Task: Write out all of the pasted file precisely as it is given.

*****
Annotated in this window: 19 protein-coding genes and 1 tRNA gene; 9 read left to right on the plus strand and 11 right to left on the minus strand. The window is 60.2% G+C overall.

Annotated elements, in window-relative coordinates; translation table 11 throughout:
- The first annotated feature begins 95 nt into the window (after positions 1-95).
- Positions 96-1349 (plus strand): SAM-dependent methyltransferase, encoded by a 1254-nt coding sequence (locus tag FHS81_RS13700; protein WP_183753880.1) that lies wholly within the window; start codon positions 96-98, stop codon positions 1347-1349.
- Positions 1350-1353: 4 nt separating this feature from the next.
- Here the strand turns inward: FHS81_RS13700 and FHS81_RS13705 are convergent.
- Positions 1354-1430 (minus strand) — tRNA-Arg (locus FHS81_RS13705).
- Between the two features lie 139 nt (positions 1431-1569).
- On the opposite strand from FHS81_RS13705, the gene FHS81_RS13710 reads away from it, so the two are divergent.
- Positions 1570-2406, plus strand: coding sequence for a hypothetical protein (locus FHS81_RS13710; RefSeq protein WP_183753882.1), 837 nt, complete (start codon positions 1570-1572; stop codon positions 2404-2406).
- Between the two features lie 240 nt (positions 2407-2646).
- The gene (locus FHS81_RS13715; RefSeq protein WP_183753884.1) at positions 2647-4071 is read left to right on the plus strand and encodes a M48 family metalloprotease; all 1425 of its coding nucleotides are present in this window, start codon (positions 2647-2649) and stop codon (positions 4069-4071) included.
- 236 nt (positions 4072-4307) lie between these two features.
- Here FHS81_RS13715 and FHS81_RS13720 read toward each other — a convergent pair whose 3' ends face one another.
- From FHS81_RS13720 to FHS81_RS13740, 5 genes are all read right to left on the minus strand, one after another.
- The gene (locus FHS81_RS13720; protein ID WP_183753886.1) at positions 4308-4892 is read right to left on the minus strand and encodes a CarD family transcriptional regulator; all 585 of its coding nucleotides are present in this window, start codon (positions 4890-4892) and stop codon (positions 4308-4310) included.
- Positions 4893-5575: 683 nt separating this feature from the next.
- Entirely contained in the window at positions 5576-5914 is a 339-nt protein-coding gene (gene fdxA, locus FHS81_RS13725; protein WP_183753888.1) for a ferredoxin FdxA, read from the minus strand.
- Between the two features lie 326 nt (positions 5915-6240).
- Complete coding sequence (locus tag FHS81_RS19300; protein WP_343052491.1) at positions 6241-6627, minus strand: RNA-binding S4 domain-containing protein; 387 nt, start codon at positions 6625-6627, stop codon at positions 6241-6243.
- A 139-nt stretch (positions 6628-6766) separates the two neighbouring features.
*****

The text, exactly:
Annotated in this window: 19 protein-coding genes and 1 tRNA gene; 9 read left to right on the plus strand and 11 right to left on the minus strand. The window is 60.2% G+C overall.

Annotated elements, in window-relative coordinates; translation table 11 throughout:
- The first annotated feature begins 95 nt into the window (after positions 1-95).
- Positions 96-1349 (plus strand): SAM-dependent methyltransferase, encoded by a 1254-nt coding sequence (locus tag FHS81_RS13700; protein WP_183753880.1) that lies wholly within the window; start codon positions 96-98, stop codon positions 1347-1349.
- Positions 1350-1353: 4 nt separating this feature from the next.
- Here the strand turns inward: FHS81_RS13700 and FHS81_RS13705 are convergent.
- Positions 1354-1430 (minus strand) — tRNA-Arg (locus FHS81_RS13705).
- Between the two features lie 139 nt (positions 1431-1569).
- On the opposite strand from FHS81_RS13705, the gene FHS81_RS13710 reads away from it, so the two are divergent.
- Positions 1570-2406, plus strand: coding sequence for a hypothetical protein (locus FHS81_RS13710; RefSeq protein WP_183753882.1), 837 nt, complete (start codon positions 1570-1572; stop codon positions 2404-2406).
- Between the two features lie 240 nt (positions 2407-2646).
- The gene (locus FHS81_RS13715; RefSeq protein WP_183753884.1) at positions 2647-4071 is read left to right on the plus strand and encodes a M48 family metalloprotease; all 1425 of its coding nucleotides are present in this window, start codon (positions 2647-2649) and stop codon (positions 4069-4071) included.
- 236 nt (positions 4072-4307) lie between these two features.
- Here FHS81_RS13715 and FHS81_RS13720 read toward each other — a convergent pair whose 3' ends face one another.
- From FHS81_RS13720 to FHS81_RS13740, 5 genes are all read right to left on the minus strand, one after another.
- The gene (locus FHS81_RS13720; protein ID WP_183753886.1) at positions 4308-4892 is read right to left on the minus strand and encodes a CarD family transcriptional regulator; all 585 of its coding nucleotides are present in this window, start codon (positions 4890-4892) and stop codon (positions 4308-4310) included.
- Positions 4893-5575: 683 nt separating this feature from the next.
- Entirely contained in the window at positions 5576-5914 is a 339-nt protein-coding gene (gene fdxA, locus FHS81_RS13725; protein WP_183753888.1) for a ferredoxin FdxA, read from the minus strand.
- Between the two features lie 326 nt (positions 5915-6240).
- Complete coding sequence (locus tag FHS81_RS19300; protein WP_343052491.1) at positions 6241-6627, minus strand: RNA-binding S4 domain-containing protein; 387 nt, start codon at positions 6625-6627, stop codon at positions 6241-6243.
- A 139-nt stretch (positions 6628-6766) separates the two neighbouring features.